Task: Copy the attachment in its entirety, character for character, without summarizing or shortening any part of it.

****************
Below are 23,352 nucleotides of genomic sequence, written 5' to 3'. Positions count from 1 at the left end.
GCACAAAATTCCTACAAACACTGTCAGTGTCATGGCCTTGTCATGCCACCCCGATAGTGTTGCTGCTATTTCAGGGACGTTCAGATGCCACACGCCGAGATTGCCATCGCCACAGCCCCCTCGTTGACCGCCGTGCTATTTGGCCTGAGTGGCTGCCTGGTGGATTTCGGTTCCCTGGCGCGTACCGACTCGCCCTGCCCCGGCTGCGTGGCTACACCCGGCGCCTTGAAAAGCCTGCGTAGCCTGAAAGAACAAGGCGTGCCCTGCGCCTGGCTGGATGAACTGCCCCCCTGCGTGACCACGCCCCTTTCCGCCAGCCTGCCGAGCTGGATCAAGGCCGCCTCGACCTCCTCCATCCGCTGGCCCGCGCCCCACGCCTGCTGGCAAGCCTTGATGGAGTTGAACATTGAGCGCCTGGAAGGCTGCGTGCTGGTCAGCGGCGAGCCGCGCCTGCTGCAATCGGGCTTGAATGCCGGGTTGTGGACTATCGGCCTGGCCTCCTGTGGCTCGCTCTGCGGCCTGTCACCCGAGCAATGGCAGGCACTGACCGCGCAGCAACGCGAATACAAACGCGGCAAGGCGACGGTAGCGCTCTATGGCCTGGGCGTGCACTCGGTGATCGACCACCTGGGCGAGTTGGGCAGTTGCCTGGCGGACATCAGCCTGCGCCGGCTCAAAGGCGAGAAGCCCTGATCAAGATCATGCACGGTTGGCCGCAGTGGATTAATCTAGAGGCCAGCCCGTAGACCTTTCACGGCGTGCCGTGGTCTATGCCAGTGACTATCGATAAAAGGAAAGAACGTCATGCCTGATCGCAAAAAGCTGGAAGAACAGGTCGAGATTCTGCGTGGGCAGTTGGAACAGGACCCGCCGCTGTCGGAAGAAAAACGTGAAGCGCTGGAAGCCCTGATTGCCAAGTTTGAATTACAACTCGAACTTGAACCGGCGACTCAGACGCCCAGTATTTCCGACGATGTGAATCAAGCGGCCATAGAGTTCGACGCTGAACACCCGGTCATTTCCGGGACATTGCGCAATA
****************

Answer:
Below are 23,352 nucleotides of genomic sequence, written 5' to 3'. Positions count from 1 at the left end.
GCACAAAATTCCTACAAACACTGTCAGTGTCATGGCCTTGTCATGCCACCCCGATAGTGTTGCTGCTATTTCAGGGACGTTCAGATGCCACACGCCGAGATTGCCATCGCCACAGCCCCCTCGTTGACCGCCGTGCTATTTGGCCTGAGTGGCTGCCTGGTGGATTTCGGTTCCCTGGCGCGTACCGACTCGCCCTGCCCCGGCTGCGTGGCTACACCCGGCGCCTTGAAAAGCCTGCGTAGCCTGAAAGAACAAGGCGTGCCCTGCGCCTGGCTGGATGAACTGCCCCCCTGCGTGACCACGCCCCTTTCCGCCAGCCTGCCGAGCTGGATCAAGGCCGCCTCGACCTCCTCCATCCGCTGGCCCGCGCCCCACGCCTGCTGGCAAGCCTTGATGGAGTTGAACATTGAGCGCCTGGAAGGCTGCGTGCTGGTCAGCGGCGAGCCGCGCCTGCTGCAATCGGGCTTGAATGCCGGGTTGTGGACTATCGGCCTGGCCTCCTGTGGCTCGCTCTGCGGCCTGTCACCCGAGCAATGGCAGGCACTGACCGCGCAGCAACGCGAATACAAACGCGGCAAGGCGACGGTAGCGCTCTATGGCCTGGGCGTGCACTCGGTGATCGACCACCTGGGCGAGTTGGGCAGTTGCCTGGCGGACATCAGCCTGCGCCGGCTCAAAGGCGAGAAGCCCTGATCAAGATCATGCACGGTTGGCCGCAGTGGATTAATCTAGAGGCCAGCCCGTAGACCTTTCACGGCGTGCCGTGGTCTATGCCAGTGACTATCGATAAAAGGAAAGAACGTCATGCCTGATCGCAAAAAGCTGGAAGAACAGGTCGAGATTCTGCGTGGGCAGTTGGAACAGGACCCGCCGCTGTCGGAAGAAAAACGTGAAGCGCTGGAAGCCCTGATTGCCAAGTTTGAATTACAACTCGAACTTGAACCGGCGACTCAGACGCCCAGTATTTCCGACGATGTGAATCAAGCGGCCATAGAGTTCGACGCTGAACACCCGGTCATTTCCGGGACATTGCGCAATA